We’re nearing the midpoint of 2023, but hip-hop has yet to top the Billboard Hot 100 or Billboard 200 album charts. By her early June of last year, 2022 already boasted her No. 1 album by six different rappers: Gunna (DS4Ever), Lil Dark (7220), Tyler the Creator (Call me if you get lost), Pusha T (almost dry), future (i never liked you), Kendrick Lamar (Mr Moral & The Big Steppers). On the Hot 100, even in the midst of Harry Styles’ historic 15-week reign of “As It Was”, Jack Harlow (“First Class”) and Future and Drake (“Wait・For You”) rap hit won the first place. By the halfway point of last year.
Just one year later, hip-hop mysteriously disappeared from the top of the world. billboard Marquee album chart and single chart. All four of her albums released in 2023 recorded his No.1, Name Chapter: Temptation (Tomorrow and X together), It will be fine tomorrow (Karoll G) and one thing at a time (Morgan Warren), and 5 stars (Stray Kids) — With obvious hip-hop influences and none by traditional rappers, it was the longest calendar year without a rap album at number one since 1993. Hot 100 of the year. Only six hip-hop singles have entered the top ten charts.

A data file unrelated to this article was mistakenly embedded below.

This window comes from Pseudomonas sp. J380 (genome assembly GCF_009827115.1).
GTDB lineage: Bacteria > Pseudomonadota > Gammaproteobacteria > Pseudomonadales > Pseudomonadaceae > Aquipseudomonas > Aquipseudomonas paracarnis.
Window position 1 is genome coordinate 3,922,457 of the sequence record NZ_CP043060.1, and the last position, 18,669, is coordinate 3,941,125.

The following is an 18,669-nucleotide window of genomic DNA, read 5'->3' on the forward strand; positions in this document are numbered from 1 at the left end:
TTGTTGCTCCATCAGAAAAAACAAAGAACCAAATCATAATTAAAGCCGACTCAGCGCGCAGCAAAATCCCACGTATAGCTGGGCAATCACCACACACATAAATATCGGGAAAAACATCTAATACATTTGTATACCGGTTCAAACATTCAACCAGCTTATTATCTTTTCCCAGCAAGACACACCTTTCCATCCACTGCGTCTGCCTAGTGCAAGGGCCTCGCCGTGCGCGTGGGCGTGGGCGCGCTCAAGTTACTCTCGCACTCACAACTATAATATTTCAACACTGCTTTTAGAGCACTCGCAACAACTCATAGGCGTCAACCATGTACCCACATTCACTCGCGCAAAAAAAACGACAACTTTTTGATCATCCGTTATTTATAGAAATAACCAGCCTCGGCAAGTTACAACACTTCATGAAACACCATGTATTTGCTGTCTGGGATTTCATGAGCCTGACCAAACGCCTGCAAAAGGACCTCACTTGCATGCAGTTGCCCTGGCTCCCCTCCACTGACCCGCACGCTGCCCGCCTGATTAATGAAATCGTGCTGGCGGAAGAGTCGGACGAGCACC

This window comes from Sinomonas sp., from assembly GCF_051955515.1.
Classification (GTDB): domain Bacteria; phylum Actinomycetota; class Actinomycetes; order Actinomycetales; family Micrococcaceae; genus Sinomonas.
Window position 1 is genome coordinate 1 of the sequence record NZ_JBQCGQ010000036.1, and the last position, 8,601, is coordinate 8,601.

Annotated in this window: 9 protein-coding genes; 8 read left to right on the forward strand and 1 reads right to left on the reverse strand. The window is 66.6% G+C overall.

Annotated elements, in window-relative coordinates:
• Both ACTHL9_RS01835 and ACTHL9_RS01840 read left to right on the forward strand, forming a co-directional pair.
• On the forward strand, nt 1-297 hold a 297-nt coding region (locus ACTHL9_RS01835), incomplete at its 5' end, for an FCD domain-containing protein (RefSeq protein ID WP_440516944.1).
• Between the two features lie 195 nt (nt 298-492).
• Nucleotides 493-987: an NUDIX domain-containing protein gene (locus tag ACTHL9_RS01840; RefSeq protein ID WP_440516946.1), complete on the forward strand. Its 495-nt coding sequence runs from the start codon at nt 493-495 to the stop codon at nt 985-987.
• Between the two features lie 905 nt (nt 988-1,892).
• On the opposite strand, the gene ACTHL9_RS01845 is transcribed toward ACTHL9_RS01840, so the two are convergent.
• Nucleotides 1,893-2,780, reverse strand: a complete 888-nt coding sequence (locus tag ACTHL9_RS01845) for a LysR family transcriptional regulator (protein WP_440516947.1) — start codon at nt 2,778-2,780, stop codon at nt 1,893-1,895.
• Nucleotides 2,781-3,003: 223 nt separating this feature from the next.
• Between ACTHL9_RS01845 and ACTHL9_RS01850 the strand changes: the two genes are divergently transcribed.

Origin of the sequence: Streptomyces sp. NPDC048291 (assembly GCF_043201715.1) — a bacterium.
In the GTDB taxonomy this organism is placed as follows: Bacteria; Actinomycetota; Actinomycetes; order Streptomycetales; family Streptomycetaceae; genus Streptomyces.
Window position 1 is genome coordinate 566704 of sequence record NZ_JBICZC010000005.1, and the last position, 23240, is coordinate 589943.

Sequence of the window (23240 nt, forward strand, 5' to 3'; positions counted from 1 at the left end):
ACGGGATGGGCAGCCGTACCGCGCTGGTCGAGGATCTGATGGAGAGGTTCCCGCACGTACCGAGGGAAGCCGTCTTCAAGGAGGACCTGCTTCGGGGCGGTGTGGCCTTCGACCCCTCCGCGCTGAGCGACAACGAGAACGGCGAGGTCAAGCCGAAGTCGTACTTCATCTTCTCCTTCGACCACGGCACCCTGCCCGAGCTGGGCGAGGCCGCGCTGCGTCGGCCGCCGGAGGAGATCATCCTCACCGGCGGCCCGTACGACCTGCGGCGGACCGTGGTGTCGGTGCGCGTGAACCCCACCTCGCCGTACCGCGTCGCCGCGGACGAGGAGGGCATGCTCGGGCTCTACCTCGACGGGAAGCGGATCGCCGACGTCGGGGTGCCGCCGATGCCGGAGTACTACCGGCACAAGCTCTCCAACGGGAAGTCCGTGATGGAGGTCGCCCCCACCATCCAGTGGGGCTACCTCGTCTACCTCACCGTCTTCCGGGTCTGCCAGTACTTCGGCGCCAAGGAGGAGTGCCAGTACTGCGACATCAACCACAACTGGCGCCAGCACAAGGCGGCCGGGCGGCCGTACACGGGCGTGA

So what is given? What caused a genre that has largely dominated the past decade to get such a quiet start on the charts this year? Does it mark the arrival of a new era for both music in general?
Here are five reasons why hip-hop hasn’t produced a number one album or single this year.
1. A night without many stars
It’s much harder to reach the top spot in any genre if the most popular and credible artists haven’t released a project. Earlier last year, hip-hop heavyweights flooded the charts with tons of albums. Last year Future, Kendrick Lamar, Drake (twice) and Tyler, The Creator all scored No. 1 albums, which didn’t surprise anyone. They are his four of the most established names in contemporary hip-hop, each collecting past No. 1 albums and posting solid streaming numbers and overall consumption.
This year’s hip-hop releases have come from artists with less consistent Billboard 200 records. 2023 has ushered in records from artists like Lil Dark, Moneybag Yo and Youngboy Never Broke in place of guaranteed album-selling artists like Kanye West and her J. Cole. Again, both artists have had number one albums in the past, but the crossover still doesn’t have the weight of his hip-hop superstar.
The genre is in an awkward situation with a new class of superstars yet to emerge to replace Drake-J. Cole, Nicki Minaj, Kendrick Lamar, Mount Rushmore in the 2010s. In fact, all four of his artists are still doing well, outperforming the genre’s younger stars. All four, except Kendrick, are already in the top 10 of this year’s Hot 100. Stars like Megan Thee Stallion, Lil Baby, 21 Savage and Lil Dark all have the potential to dominate the genre in the 2020s, but long gaps between solo albums, whimsical commercial appeal, And when it comes to real blockbuster records, it’s inconsistent, so it’s not a solid bet. .